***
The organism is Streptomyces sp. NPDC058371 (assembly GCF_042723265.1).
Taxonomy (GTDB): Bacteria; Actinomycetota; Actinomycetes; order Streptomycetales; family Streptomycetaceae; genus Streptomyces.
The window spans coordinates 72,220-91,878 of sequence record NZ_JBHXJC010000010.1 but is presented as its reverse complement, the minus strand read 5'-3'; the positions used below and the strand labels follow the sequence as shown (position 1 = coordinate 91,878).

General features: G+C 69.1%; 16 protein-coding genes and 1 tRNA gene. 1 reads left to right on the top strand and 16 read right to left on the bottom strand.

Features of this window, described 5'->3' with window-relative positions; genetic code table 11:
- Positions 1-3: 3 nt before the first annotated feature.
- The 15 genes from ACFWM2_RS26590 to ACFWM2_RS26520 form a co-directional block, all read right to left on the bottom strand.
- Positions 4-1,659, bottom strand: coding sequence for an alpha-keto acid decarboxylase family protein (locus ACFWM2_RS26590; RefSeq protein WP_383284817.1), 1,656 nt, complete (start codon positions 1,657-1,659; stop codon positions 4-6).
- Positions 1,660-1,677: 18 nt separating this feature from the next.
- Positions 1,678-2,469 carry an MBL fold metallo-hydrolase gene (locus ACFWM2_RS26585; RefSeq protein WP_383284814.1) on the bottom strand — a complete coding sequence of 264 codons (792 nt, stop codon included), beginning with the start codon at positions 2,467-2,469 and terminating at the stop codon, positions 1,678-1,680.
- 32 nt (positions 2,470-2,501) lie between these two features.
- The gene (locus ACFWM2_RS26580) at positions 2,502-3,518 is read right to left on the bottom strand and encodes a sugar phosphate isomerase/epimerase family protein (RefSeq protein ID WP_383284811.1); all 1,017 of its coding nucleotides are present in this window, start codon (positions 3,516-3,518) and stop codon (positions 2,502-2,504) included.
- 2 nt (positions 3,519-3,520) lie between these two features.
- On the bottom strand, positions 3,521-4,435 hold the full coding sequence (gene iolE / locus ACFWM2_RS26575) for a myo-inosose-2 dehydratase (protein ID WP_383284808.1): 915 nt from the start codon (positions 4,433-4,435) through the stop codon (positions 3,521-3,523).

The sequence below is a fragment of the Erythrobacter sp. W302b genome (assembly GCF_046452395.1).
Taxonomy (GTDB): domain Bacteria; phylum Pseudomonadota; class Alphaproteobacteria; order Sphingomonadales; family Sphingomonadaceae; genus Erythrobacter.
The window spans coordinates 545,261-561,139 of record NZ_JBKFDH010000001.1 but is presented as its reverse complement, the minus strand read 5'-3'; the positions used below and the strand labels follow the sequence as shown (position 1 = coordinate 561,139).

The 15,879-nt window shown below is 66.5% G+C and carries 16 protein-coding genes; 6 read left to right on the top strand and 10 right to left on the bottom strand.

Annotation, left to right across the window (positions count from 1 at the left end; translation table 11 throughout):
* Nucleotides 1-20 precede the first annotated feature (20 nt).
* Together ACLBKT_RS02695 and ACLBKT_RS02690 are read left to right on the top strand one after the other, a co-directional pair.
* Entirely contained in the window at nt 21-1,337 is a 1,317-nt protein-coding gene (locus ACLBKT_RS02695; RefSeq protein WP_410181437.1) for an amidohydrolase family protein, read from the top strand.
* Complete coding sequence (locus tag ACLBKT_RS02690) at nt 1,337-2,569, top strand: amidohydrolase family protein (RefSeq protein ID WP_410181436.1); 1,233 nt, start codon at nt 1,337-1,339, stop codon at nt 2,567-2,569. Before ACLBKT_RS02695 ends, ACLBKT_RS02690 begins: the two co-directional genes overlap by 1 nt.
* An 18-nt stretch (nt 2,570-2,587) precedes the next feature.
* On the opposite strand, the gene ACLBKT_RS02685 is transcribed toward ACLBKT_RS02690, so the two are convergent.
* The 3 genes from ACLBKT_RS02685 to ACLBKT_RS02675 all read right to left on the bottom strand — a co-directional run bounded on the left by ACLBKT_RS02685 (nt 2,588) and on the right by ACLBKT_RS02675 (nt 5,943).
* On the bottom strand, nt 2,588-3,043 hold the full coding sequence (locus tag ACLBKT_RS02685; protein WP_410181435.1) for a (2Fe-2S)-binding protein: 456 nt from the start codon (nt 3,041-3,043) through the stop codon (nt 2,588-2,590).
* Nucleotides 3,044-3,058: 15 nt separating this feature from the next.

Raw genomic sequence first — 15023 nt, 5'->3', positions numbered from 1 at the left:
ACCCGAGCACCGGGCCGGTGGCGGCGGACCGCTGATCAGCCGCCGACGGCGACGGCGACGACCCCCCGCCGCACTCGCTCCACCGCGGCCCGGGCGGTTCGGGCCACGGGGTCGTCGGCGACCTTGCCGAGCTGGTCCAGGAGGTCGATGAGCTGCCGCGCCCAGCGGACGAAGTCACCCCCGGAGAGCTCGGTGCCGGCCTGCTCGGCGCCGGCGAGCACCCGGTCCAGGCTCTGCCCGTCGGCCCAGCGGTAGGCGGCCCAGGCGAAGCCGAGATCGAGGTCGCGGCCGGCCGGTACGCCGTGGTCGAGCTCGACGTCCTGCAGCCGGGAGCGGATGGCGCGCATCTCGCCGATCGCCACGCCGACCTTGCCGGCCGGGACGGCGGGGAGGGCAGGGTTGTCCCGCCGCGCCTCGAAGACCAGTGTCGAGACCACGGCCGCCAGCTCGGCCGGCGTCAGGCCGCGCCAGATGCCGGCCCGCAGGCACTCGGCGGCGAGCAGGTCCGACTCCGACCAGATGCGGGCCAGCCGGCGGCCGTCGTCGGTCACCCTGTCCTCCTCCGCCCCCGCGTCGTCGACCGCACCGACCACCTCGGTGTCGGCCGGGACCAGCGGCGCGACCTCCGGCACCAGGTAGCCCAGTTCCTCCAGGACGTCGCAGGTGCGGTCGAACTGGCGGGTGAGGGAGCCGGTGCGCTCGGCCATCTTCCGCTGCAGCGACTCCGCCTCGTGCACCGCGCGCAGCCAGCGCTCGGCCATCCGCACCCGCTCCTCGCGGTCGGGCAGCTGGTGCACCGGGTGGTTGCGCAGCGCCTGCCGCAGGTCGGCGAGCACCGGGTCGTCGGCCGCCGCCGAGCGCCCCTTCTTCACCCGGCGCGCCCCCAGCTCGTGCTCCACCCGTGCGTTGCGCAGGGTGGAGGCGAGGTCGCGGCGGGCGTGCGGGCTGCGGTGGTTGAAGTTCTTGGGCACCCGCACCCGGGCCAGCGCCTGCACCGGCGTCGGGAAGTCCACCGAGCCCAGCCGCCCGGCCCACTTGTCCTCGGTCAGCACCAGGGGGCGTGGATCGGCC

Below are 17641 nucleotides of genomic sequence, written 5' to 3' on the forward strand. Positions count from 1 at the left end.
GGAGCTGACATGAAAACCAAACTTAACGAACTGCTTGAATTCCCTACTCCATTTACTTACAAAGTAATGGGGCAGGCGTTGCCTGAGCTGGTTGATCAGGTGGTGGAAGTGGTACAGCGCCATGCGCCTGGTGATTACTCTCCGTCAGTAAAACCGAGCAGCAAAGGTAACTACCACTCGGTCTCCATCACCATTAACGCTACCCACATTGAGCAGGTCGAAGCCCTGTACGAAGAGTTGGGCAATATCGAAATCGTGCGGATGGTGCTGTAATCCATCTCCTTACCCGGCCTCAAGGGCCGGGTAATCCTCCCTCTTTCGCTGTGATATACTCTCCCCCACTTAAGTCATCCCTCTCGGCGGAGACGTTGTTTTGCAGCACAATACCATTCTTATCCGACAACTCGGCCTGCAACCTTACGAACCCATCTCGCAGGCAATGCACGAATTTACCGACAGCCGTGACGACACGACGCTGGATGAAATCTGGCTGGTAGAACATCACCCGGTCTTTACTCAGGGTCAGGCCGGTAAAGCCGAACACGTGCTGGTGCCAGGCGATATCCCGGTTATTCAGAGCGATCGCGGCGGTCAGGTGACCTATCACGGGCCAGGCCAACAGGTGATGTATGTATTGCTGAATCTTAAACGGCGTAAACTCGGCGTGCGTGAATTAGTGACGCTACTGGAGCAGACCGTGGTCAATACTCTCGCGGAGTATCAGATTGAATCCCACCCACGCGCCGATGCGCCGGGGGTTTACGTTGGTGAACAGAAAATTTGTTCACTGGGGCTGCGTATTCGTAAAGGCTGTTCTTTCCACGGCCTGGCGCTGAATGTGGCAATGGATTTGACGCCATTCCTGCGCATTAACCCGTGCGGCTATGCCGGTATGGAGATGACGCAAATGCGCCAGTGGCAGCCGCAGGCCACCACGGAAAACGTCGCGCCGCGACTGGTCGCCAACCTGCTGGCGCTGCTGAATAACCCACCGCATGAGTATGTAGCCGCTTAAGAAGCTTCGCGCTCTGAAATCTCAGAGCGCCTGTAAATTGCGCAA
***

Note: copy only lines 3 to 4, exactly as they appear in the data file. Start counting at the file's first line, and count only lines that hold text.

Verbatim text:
The window spans coordinates 72,220-91,878 of sequence record NZ_JBHXJC010000010.1 but is presented as its reverse complement, the minus strand read 5'-3'; the positions used below and the strand labels follow the sequence as shown (position 1 = coordinate 91,878).

General features: G+C 69.1%; 16 protein-coding genes and 1 tRNA gene. 1 reads left to right on the top strand and 16 read right to left on the bottom strand.